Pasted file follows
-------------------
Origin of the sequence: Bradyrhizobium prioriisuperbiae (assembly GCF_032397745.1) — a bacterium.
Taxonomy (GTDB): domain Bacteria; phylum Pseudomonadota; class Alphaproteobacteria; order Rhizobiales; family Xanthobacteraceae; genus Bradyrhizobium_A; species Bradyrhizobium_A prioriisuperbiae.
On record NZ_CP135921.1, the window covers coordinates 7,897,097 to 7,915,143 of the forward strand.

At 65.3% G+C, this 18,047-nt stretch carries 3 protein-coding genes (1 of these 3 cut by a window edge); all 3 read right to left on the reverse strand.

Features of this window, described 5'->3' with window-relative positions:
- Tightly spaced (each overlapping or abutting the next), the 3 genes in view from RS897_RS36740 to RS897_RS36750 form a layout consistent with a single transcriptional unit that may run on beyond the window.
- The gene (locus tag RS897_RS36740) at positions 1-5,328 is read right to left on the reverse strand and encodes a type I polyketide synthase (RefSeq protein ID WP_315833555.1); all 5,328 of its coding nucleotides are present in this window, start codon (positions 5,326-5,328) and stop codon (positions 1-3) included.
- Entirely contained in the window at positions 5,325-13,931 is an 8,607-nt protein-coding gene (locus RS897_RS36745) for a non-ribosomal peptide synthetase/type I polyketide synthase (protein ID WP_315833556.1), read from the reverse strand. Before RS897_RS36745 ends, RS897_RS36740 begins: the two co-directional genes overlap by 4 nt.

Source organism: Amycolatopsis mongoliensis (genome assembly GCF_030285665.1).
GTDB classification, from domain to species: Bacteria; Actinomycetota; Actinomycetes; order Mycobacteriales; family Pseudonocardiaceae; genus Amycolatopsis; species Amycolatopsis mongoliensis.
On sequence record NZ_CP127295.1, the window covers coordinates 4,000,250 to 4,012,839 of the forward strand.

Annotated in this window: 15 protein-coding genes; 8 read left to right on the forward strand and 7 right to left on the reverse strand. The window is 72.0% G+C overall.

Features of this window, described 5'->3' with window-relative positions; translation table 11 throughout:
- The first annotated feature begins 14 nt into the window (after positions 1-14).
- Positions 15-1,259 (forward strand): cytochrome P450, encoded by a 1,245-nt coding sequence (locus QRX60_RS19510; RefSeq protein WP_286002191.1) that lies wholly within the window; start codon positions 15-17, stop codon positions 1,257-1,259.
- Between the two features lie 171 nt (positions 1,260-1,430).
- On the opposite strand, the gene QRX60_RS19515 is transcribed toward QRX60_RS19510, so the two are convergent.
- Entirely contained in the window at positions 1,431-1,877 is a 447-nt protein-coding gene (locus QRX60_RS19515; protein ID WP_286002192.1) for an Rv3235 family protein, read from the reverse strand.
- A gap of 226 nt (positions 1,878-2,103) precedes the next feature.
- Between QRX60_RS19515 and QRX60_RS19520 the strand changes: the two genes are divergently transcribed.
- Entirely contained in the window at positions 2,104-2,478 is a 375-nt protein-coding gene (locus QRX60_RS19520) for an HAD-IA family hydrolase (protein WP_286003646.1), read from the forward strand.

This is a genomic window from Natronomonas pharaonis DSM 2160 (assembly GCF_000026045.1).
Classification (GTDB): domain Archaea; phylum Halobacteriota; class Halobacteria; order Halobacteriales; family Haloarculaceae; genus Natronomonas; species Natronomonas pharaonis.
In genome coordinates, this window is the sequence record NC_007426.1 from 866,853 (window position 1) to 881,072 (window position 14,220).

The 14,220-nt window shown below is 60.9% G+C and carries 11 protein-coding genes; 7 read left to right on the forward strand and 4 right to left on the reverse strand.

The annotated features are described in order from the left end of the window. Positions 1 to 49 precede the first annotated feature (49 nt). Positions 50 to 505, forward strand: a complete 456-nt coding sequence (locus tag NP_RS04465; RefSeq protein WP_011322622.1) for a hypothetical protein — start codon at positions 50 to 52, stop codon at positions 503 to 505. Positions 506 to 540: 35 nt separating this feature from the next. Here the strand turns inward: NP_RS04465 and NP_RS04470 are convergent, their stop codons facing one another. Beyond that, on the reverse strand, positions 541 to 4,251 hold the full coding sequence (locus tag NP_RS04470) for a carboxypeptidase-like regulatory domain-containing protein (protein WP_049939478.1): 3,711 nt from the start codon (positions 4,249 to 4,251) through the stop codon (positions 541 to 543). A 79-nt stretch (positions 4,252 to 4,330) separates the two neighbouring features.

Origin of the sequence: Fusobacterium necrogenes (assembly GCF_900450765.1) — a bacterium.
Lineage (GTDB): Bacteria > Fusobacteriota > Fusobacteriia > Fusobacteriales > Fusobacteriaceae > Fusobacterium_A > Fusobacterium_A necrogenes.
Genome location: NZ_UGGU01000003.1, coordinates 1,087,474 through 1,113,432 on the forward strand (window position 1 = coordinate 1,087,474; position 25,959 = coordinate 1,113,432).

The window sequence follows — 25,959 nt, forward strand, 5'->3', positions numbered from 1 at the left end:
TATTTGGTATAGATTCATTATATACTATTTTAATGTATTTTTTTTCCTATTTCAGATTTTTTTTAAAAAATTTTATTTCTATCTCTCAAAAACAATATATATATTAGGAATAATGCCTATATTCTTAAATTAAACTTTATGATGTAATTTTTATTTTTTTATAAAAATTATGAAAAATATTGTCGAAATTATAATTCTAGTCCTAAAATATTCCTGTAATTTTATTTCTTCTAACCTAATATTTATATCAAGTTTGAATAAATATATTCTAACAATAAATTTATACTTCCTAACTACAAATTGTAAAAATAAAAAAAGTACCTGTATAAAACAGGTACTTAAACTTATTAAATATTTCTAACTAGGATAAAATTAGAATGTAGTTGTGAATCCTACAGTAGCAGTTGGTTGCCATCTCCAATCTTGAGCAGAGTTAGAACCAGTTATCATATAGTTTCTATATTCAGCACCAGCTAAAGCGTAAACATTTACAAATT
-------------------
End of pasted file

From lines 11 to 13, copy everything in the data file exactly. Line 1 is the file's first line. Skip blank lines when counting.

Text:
On sequence record NZ_CP127295.1, the window covers coordinates 4,000,250 to 4,012,839 of the forward strand.

Annotated in this window: 15 protein-coding genes; 8 read left to right on the forward strand and 7 right to left on the reverse strand. The window is 72.0% G+C overall.

Features of this window, described 5'->3' with window-relative positions; translation table 11 throughout: